The Body Keeps the (Polygenic) Score

Amidst the global mental health crisis, promising research suggests a simple test could determine a person's risk of developing a major disorder.


In 2019, around 970 million people worldwide were living with a mental disorder and that number has only increased since the COVID-19 pandemic. What’s more, some mental illnesses are highly hereditary, which poses an even greater threat as the population continues to grow. For example, children of parents with severe mental illness have a 30% chance of developing said illness by the time they are 20.

However, this is not necessarily all bad news. Knowing that you are at risk of developing a mental illness can lead to early interventions such as preventative therapy (i.e., therapy that helps build and/or strengthen coping mechanisms). Yet access to one’s family mental health history is not always possible.

The current study

A new study published in the American Journal of Psychiatry and led by Dr. Alyson Zwicker from the Nova Scotia Health Authority and the Department of Pathology at Dalhousie University explored whether it would be possible to identify a person’s risk of developing a mental illness based solely on their genetic make-up — not taking into account their family history of mental illness. To do this, the researchers assessed the genetic information of almost 2,000 participants across six countries around the world.

The participants were between the ages of 2 and 31 years old and had parents with and without a major mood or psychotic disorder. Major mood and psychotic disorders included bipolar disorder, major depressive disorder, and schizophrenia, all of which have been closely tied to genetics.

All the participants were followed for up to 18 years and their mental health status was measured at each study visit.

Polygenic scores

Using the participants’ genetic data, the researchers calculated polygenic scores. A polygenic score measures a person’s genetic predisposition to a mental illness or trait based on predetermined genetic variants of these illnesses and traits. The researchers were specifically looking for polygenic scores for all the major mood and psychotic disorders mentioned above as well as for neuroticism and subjective well-being — traits that have been associated with many mental illnesses before.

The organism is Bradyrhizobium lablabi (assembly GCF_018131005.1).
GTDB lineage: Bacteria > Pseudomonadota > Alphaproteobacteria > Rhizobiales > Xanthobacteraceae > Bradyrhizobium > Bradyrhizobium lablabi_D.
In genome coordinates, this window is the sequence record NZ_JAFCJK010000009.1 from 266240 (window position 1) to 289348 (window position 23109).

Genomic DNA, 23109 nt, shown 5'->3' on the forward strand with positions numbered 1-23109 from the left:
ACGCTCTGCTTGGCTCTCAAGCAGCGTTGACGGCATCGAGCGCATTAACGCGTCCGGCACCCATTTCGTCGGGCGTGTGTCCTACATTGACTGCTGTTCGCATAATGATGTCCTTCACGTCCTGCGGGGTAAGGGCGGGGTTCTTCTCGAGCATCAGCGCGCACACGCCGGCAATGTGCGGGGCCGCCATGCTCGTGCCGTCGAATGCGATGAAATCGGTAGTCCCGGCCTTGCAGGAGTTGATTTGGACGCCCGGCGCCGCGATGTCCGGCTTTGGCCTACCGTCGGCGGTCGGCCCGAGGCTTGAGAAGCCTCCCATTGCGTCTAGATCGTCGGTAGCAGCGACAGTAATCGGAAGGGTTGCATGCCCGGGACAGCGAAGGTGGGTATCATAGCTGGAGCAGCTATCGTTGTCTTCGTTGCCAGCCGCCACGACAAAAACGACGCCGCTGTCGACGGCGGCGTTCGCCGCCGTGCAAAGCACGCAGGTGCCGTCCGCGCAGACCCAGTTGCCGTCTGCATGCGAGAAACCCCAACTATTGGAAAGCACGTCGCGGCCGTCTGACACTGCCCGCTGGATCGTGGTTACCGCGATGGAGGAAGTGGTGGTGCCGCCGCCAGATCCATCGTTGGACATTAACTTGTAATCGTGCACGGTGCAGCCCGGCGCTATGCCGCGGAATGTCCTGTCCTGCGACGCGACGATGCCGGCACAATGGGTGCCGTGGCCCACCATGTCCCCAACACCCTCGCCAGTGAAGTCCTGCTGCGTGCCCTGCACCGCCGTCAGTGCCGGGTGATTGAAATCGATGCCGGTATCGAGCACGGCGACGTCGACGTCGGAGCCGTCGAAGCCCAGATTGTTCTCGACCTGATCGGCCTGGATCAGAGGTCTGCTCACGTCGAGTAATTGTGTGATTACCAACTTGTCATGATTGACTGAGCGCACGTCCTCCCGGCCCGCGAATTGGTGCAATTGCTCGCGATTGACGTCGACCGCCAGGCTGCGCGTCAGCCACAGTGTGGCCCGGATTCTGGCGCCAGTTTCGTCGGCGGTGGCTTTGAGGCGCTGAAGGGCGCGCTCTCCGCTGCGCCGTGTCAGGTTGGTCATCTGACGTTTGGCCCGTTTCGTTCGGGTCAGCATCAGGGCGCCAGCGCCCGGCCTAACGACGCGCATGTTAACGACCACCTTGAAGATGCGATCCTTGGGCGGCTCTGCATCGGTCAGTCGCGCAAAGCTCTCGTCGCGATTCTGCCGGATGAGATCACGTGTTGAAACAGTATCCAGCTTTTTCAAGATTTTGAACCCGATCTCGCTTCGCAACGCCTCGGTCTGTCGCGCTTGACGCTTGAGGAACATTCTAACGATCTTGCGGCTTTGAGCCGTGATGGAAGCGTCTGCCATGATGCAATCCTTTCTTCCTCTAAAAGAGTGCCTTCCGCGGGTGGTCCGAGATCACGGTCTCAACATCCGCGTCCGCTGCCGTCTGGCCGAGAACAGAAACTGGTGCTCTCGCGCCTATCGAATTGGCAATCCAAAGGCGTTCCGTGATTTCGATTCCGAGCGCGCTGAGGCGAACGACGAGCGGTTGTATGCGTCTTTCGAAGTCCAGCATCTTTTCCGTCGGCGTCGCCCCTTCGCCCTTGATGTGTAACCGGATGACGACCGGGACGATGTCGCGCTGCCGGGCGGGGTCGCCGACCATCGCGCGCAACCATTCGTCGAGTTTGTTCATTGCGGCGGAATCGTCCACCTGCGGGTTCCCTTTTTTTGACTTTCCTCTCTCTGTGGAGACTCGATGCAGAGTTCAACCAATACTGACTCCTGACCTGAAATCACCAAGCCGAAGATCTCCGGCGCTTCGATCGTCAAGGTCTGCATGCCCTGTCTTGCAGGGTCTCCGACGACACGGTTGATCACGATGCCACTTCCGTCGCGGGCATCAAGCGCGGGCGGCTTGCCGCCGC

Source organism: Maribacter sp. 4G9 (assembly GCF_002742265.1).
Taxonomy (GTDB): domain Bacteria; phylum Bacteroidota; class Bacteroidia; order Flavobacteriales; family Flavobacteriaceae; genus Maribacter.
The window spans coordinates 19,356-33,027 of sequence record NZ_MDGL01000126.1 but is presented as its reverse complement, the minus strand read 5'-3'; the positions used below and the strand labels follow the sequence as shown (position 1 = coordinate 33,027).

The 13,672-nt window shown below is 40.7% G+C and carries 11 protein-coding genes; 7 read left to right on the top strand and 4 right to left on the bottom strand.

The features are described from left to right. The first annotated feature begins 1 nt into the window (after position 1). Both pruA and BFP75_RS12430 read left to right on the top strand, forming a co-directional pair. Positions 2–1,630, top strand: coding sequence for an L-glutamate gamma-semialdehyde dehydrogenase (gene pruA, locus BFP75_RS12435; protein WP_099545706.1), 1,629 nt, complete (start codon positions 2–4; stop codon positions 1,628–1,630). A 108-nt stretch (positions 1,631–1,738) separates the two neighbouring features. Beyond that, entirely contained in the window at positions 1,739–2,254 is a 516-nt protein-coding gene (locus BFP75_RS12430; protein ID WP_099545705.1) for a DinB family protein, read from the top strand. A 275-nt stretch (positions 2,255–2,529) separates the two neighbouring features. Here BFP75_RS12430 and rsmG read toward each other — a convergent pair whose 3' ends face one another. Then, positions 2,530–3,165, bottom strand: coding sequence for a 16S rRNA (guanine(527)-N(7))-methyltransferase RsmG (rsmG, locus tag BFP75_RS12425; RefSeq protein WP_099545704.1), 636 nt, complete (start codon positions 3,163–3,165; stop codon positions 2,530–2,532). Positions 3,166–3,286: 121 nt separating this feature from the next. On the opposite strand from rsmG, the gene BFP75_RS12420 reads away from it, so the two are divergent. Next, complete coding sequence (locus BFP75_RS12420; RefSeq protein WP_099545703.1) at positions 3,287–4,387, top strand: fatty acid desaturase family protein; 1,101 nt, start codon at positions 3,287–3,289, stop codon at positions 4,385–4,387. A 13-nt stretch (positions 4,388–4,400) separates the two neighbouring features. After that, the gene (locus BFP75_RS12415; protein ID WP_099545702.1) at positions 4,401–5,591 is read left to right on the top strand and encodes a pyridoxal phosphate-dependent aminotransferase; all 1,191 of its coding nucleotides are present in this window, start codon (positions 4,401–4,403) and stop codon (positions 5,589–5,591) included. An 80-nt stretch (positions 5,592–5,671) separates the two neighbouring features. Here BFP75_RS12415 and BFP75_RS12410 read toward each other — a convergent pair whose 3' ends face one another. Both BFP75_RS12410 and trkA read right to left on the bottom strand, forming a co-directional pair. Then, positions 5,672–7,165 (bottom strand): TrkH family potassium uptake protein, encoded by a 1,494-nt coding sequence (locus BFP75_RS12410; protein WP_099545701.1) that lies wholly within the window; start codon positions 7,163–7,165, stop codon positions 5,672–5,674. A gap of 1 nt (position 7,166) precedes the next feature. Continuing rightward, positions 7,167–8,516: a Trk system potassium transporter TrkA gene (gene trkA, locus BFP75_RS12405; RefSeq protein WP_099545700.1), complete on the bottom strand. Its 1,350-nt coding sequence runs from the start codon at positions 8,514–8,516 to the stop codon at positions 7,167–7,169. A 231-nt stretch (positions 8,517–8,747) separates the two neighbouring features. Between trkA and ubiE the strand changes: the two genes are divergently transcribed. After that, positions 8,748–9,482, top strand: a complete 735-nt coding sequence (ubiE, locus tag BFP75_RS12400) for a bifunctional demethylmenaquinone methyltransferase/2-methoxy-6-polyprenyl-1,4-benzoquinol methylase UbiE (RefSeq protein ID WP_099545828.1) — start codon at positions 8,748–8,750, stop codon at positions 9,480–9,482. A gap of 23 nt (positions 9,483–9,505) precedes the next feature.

Study results

When considering the participant’s family history, 32% of the participants with a family history of major mood or psychotic disorders developed a similar disorder to their parents by the end of the study. However when only polygenic scores were assessed, the researchers found that scores for neuroticism were associated with the onset of major mood and psychotic disorders while scores for subjective well-being were negatively associated with disorder onset.

Thus, a genetic predisposition for neuroticism and subjective well-being may be able to identify a person’s risk of developing a major mood or psychotic disorder. Specifically, the researchers highlighted that polygenic scores for neuroticism would be more beneficial in assessing the risk of major mood and psychotic disorders in those without a family history of mental illness.

On the other hand, polygenic scores for subjective well-being would be more beneficial for those with a positive family history of these disorders.

Now what?

This work is very promising, especially in light of the current global mental health crisis. By simply providing a sample of blood, hair, skin, or other tissue, an individual’s risk of developing a major mood and psychotic disorder could be quickly determined.

In turn, individuals identified as “high risk” for these disorders would be able to take the preventative steps needed to combat the disorders and/or allow them to treat the disorder early in its development. Hopefully, this would then curb the number of people who suffer from mental illnesses worldwide.

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Alexandria (Alex) Samson is a PhD student in the Department of Psychology at the University of Toronto. She completed her BSc in Neuroscience from Dalhousie University. Alex is a strong believer in open science and is passionate about making scientific research accessible to all audiences.